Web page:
Stomach acid causes heartburn.
Long-term reflux problems leads to a GERD diagnosis.
Stomach acid has a pH of 2.
Low pH = acid; High pH = base
Stomach acid is Hydrochloric acid (HCl)
The molecules of the acid like to spend their time joining together and breaking apart. So by attaching to something else instead of each other is how it can be dangerous but also how it helps digest food quickly.
Your stomach is designed to hold this strong acid safely.
There are pumps in the cells of the lining of your stomach that produce the acid.
Proton pumps work kind of like a water wheel – they move protons from inside the cell to outside to the stomach cavity.
Hydrogen atoms are made up of 1 proton (positive charge) and 1 electron (negative charge). So if you take the electron away from hydrogen, you are left with a proton with a positive charge.
That is why there is a class of medications for reflux called Proton Pump Inhibitors (PPI). These medications turn off these pumps so they pump less protons into the stomach.
Another process that helps create acid in the stomach relies on histamines.
They are not quite the same as the histamines that you hear about in relation to allergies. But there is a particular type of histamine that is only in your stomach.
The medications for the histamine process are called Histamine 2 Receptor Blocker (H2RB).
H2RB’s work faster than PPI’s. Just like you can take an antihistamine and it block histamines causing allergies in just a dose or two, H2RB’s can work as fast as one or two doses. That is why they are advertised to treat heartburn after you eat or to help prevent heartburn before you eat.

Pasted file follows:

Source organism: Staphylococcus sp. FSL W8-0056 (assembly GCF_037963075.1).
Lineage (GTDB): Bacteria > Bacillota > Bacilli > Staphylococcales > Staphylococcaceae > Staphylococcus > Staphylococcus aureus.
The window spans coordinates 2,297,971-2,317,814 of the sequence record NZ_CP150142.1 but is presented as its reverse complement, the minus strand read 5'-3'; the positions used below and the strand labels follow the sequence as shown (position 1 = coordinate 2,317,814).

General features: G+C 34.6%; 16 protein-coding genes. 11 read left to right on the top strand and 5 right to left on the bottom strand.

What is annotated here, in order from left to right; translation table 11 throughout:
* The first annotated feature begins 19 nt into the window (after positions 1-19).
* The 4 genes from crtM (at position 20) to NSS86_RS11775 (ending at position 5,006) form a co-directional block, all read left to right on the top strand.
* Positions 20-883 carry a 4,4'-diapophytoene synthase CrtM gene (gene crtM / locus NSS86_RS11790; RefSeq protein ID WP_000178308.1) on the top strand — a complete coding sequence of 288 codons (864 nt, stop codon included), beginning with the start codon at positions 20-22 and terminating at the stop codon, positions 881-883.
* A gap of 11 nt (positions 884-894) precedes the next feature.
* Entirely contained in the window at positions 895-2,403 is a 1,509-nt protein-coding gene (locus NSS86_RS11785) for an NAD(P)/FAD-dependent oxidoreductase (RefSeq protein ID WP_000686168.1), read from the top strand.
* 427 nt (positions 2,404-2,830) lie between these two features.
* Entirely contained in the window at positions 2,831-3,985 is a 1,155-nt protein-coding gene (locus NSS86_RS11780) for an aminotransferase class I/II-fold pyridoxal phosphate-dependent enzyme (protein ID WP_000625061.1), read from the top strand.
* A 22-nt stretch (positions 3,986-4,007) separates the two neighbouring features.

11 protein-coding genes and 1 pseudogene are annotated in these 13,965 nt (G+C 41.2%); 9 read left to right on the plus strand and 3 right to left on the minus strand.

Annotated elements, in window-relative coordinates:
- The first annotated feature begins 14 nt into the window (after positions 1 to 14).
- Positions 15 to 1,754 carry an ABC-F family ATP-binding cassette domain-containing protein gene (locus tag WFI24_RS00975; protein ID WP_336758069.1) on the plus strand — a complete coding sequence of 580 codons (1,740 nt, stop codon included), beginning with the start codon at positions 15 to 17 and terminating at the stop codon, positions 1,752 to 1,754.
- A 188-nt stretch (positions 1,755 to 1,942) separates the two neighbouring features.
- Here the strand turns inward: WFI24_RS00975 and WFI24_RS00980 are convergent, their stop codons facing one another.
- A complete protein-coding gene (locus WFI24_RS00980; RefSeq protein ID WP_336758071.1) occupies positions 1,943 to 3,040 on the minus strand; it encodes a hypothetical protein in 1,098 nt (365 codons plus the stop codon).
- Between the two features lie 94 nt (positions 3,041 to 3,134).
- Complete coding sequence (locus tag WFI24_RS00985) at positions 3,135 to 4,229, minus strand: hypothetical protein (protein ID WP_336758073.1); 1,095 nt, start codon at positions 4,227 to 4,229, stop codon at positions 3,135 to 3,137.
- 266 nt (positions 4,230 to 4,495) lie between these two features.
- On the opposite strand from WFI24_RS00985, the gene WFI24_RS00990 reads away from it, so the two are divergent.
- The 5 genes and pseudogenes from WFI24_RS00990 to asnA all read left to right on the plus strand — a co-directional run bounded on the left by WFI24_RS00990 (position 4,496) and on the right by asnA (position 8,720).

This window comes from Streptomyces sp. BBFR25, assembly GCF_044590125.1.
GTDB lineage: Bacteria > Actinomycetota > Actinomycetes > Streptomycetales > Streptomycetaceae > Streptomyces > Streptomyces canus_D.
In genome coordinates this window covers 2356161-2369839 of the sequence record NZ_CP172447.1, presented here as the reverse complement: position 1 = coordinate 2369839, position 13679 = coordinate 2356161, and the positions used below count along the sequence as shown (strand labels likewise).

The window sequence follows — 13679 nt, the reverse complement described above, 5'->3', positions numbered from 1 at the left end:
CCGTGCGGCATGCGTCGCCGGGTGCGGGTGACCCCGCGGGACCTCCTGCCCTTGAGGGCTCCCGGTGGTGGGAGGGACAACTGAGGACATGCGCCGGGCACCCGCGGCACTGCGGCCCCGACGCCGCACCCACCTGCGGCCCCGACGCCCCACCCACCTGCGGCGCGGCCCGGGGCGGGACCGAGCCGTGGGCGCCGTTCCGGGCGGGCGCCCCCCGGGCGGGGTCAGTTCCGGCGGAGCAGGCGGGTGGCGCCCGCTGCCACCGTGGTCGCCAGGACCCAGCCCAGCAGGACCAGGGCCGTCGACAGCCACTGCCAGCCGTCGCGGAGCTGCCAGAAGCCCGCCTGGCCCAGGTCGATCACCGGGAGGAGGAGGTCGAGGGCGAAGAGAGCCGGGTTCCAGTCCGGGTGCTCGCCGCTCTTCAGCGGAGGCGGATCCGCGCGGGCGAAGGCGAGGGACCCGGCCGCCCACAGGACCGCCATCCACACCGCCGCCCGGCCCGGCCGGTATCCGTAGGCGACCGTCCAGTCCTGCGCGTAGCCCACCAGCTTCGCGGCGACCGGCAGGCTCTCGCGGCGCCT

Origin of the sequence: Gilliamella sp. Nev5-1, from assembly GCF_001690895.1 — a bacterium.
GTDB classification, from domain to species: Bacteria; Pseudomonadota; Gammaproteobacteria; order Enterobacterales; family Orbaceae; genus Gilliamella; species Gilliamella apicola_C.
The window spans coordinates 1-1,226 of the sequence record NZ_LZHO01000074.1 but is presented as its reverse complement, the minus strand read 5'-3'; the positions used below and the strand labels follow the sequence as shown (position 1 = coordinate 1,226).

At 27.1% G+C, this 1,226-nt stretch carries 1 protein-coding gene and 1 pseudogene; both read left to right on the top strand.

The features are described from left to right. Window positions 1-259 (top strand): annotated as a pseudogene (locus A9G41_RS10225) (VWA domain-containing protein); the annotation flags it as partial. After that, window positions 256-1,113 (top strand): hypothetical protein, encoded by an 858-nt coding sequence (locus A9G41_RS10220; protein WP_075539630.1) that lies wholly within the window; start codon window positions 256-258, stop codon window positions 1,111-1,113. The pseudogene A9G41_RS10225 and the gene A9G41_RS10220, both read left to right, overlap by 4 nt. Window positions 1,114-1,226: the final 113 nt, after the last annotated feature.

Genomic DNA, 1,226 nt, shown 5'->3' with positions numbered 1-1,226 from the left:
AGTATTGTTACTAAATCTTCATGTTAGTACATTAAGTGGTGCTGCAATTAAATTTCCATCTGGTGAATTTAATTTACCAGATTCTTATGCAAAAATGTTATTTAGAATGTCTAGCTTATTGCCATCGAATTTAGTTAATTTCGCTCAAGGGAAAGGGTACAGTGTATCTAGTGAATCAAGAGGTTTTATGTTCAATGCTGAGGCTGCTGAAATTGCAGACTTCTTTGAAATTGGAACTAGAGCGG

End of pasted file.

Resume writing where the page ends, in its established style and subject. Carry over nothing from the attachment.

PPI’s take up to 2 weeks to reach maximum effect.
The third option for heartburn are your antacids. They are bases that go into your stomach acid and help neutralize it.
Antacids: Tums, Rolaids, Maalox, Mylanta – fastest
H2RB’s: Pepcid, Zantac, Tagamet – all have generics, all OTC
Tagamet can have drug-drug interactions with other prescription medications, so caution is advised.
PPI’s: Prilosec, Prevacid, Nexium – some generic, newly OTC – slowest
The downside to having reflux medications available OTC and people having the opportunity to self-treat is if there are any cellular changes in your esophagus.
Your esophagus is not designed to be in contact with that level of acid. As those cells are injured, they eventually change and can become cancer.
Fun tidbit: Just like the cells of your skin are epithelial cells and their job is to keep the inside things in and the outside things out. Your digestive tract is also lined with epithelial cells. So technically the food you eat doesn’t go inside your body, it just moves through this tract that is “outside turned in”.
@steve_tessler‘s question: After he eats, he coughs for 30 minutes, and sometimes sneezes. Is this considered GERD? Cannot eat nuts or seeds due to diverticulitis. If he sits and rests it doesn’t get so bad, but if he has to be active right after a meal, it is.
Recommendation: try a H2RB morning and night and see if it contains the acid after meals. The next option could be a slight food allergy, possibly gluten, so cutting out certain foods would be necessary.